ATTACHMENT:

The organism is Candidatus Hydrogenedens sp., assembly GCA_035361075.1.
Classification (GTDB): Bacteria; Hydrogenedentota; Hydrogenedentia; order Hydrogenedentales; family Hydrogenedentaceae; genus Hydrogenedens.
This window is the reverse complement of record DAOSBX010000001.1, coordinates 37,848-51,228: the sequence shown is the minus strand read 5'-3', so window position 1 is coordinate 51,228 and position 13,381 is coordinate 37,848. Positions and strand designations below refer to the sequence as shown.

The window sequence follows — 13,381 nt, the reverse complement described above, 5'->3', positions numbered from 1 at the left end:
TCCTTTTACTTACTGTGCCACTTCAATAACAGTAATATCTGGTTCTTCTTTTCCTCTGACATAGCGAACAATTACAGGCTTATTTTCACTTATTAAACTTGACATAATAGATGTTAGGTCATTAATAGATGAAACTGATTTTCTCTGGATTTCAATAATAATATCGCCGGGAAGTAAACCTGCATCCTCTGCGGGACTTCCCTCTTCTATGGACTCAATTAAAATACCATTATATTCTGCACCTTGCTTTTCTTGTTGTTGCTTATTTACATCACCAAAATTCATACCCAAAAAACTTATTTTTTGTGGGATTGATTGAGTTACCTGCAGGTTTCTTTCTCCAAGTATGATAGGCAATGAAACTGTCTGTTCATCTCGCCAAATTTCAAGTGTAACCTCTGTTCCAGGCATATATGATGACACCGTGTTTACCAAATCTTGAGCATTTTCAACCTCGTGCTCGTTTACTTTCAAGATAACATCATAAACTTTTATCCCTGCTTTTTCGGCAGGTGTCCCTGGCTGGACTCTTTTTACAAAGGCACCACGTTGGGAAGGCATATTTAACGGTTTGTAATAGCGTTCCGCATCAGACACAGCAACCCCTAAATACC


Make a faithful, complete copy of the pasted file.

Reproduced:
The organism is Candidatus Hydrogenedens sp., assembly GCA_035361075.1.
Classification (GTDB): Bacteria; Hydrogenedentota; Hydrogenedentia; order Hydrogenedentales; family Hydrogenedentaceae; genus Hydrogenedens.
This window is the reverse complement of record DAOSBX010000001.1, coordinates 37,848-51,228: the sequence shown is the minus strand read 5'-3', so window position 1 is coordinate 51,228 and position 13,381 is coordinate 37,848. Positions and strand designations below refer to the sequence as shown.

The window sequence follows — 13,381 nt, the reverse complement described above, 5'->3', positions numbered from 1 at the left end:
TCCTTTTACTTACTGTGCCACTTCAATAACAGTAATATCTGGTTCTTCTTTTCCTCTGACATAGCGAACAATTACAGGCTTATTTTCACTTATTAAACTTGACATAATAGATGTTAGGTCATTAATAGATGAAACTGATTTTCTCTGGATTTCAATAATAATATCGCCGGGAAGTAAACCTGCATCCTCTGCGGGACTTCCCTCTTCTATGGACTCAATTAAAATACCATTATATTCTGCACCTTGCTTTTCTTGTTGTTGCTTATTTACATCACCAAAATTCATACCCAAAAAACTTATTTTTTGTGGGATTGATTGAGTTACCTGCAGGTTTCTTTCTCCAAGTATGATAGGCAATGAAACTGTCTGTTCATCTCGCCAAATTTCAAGTGTAACCTCTGTTCCAGGCATATATGATGACACCGTGTTTACCAAATCTTGAGCATTTTCAACCTCGTGCTCGTTTACTTTCAAGATAACATCATAAACTTTTATCCCTGCTTTTTCGGCAGGTGTCCCTGGCTGGACTCTTTTTACAAAGGCACCACGTTGGGAAGGCATATTTAACGGTTTGTAATAGCGTTCCGCATCAGACACAGCAACCCCTAAATACC